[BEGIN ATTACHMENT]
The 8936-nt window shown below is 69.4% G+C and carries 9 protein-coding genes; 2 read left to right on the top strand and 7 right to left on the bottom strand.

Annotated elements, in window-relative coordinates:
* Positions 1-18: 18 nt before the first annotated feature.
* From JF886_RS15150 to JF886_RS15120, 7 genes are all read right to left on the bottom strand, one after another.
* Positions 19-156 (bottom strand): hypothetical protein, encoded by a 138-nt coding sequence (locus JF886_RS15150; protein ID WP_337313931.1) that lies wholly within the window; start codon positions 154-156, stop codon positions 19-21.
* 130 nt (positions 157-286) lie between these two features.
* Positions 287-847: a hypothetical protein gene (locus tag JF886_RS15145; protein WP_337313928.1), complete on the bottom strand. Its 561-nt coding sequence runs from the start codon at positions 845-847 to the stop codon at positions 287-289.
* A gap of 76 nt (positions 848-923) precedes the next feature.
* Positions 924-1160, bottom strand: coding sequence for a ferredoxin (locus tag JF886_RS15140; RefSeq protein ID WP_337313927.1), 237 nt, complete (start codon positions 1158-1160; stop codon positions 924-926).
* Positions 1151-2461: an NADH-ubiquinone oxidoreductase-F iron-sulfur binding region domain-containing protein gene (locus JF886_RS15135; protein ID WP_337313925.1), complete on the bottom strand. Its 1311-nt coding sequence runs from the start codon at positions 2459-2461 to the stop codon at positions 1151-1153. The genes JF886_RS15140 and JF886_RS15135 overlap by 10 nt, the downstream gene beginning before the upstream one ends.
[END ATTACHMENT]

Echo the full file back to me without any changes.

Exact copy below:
The 8936-nt window shown below is 69.4% G+C and carries 9 protein-coding genes; 2 read left to right on the top strand and 7 right to left on the bottom strand.

Annotated elements, in window-relative coordinates:
* Positions 1-18: 18 nt before the first annotated feature.
* From JF886_RS15150 to JF886_RS15120, 7 genes are all read right to left on the bottom strand, one after another.
* Positions 19-156 (bottom strand): hypothetical protein, encoded by a 138-nt coding sequence (locus JF886_RS15150; protein ID WP_337313931.1) that lies wholly within the window; start codon positions 154-156, stop codon positions 19-21.
* 130 nt (positions 157-286) lie between these two features.
* Positions 287-847: a hypothetical protein gene (locus tag JF886_RS15145; protein WP_337313928.1), complete on the bottom strand. Its 561-nt coding sequence runs from the start codon at positions 845-847 to the stop codon at positions 287-289.
* A gap of 76 nt (positions 848-923) precedes the next feature.
* Positions 924-1160, bottom strand: coding sequence for a ferredoxin (locus tag JF886_RS15140; RefSeq protein ID WP_337313927.1), 237 nt, complete (start codon positions 1158-1160; stop codon positions 924-926).
* Positions 1151-2461: an NADH-ubiquinone oxidoreductase-F iron-sulfur binding region domain-containing protein gene (locus JF886_RS15135; protein ID WP_337313925.1), complete on the bottom strand. Its 1311-nt coding sequence runs from the start codon at positions 2459-2461 to the stop codon at positions 1151-1153. The genes JF886_RS15140 and JF886_RS15135 overlap by 10 nt, the downstream gene beginning before the upstream one ends.